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Exclusive: Long Island Family Blames College Graduate Son's Death On Bail Reform

HAUPPAUGE, N.Y. (CBSNewYork) -- A devastated family says their son was killed in a crash with a drunk driver who should've never been on the road.

They're blaming bail reform for putting him there, CBS2's Jennifer McLogan reported Tuesday.

Walking out of the medical examiner's office, the heartbroken mother and stepfather of victim Jonathan Flores-Maldonado had just been told their son was the first fatality linked to the new state criminal justice reform law.

"We just identified him and his remains, so that he can be released to be cremated and that's all because of a bail reform law," Philip Beyernheimer said.

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Jordan Randolph, who was released Jan. 1 with an appearance ticket for interfering with his ignition interlock device, had three prior DWI convictions before he allegedly drove drunk again. This time the crash Sunday was fatal, claiming the life of the SUNY-Buffalo graduate.

Jonathan Flores-Maldonado (Photo Provided)

"He has affected everyone that he has ever made contact with in a very positive way. It's not only a loss to family and friends, but he's a loss to the world," said Lillian Flores, the victim's mother.

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According to court records, Randolph has six felony convictions, six misdemeanor convictions, and five failures to appear in court.

On Monday, the suspect was once again released on his own recognizance.

"So I'm asking Gov. [Andrew] Cuomo, now is not the time to dig your heels in. You have to do a 180 on this because how many deaths do you really want for good, hard-working citizens," said Carolyn Beyernheimer, the victim's cousin.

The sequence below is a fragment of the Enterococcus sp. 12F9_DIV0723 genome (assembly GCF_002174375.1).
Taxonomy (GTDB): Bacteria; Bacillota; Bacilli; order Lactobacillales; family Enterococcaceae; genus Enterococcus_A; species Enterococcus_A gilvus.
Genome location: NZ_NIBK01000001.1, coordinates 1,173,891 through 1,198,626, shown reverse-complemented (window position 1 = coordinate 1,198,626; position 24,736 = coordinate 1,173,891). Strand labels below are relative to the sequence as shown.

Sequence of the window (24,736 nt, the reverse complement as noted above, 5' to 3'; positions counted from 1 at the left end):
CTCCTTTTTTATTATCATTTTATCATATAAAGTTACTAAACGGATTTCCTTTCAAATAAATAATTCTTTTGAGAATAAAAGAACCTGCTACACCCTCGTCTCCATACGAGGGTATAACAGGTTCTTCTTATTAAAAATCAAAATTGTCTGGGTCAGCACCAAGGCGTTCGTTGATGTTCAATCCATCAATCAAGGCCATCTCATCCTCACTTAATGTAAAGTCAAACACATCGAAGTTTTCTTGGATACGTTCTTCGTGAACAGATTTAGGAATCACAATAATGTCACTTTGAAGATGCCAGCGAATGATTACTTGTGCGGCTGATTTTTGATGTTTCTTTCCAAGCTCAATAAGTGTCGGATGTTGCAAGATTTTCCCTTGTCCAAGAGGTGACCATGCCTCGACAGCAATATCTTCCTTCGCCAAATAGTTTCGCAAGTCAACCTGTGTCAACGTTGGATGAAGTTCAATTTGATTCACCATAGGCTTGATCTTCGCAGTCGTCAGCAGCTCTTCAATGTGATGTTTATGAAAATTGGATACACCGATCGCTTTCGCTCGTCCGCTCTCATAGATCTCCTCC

"Jonathan was the first. Let him be the last," Lillian Flores said.

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The family said criminal justice reform should begin by granting judges the power to consider public safety before releasing a suspect back onto the street.

The felony complaint reads: "The defendant attempted to flee the scene on foot. After taking a few steps, the defendant fell to the ground, where he was placed in custody."

"It's time to say, hey, you know what? We made a mistake. Now, let's correct it before this tragedy happens to somebody else," Philip Beyernheimer said.

Flores-Maldonado, a pre-med major, social advocate and environmentalist, had plans to work with Doctors Without Borders. He was saving for a ring, and about to announce his engagement and plans to start a family, McLogan reported.

"And that will never come to be because of one law that we let slip through the books," Philip Beyernheimer said.

Suspect Randolph has several upcoming court dates. Flores-Maldonado's family will be there.

On Monday, Gov. Cuomo told CBS2 changes need to be made to the new bail reform law. It's just a question of exactly what those changes will be.

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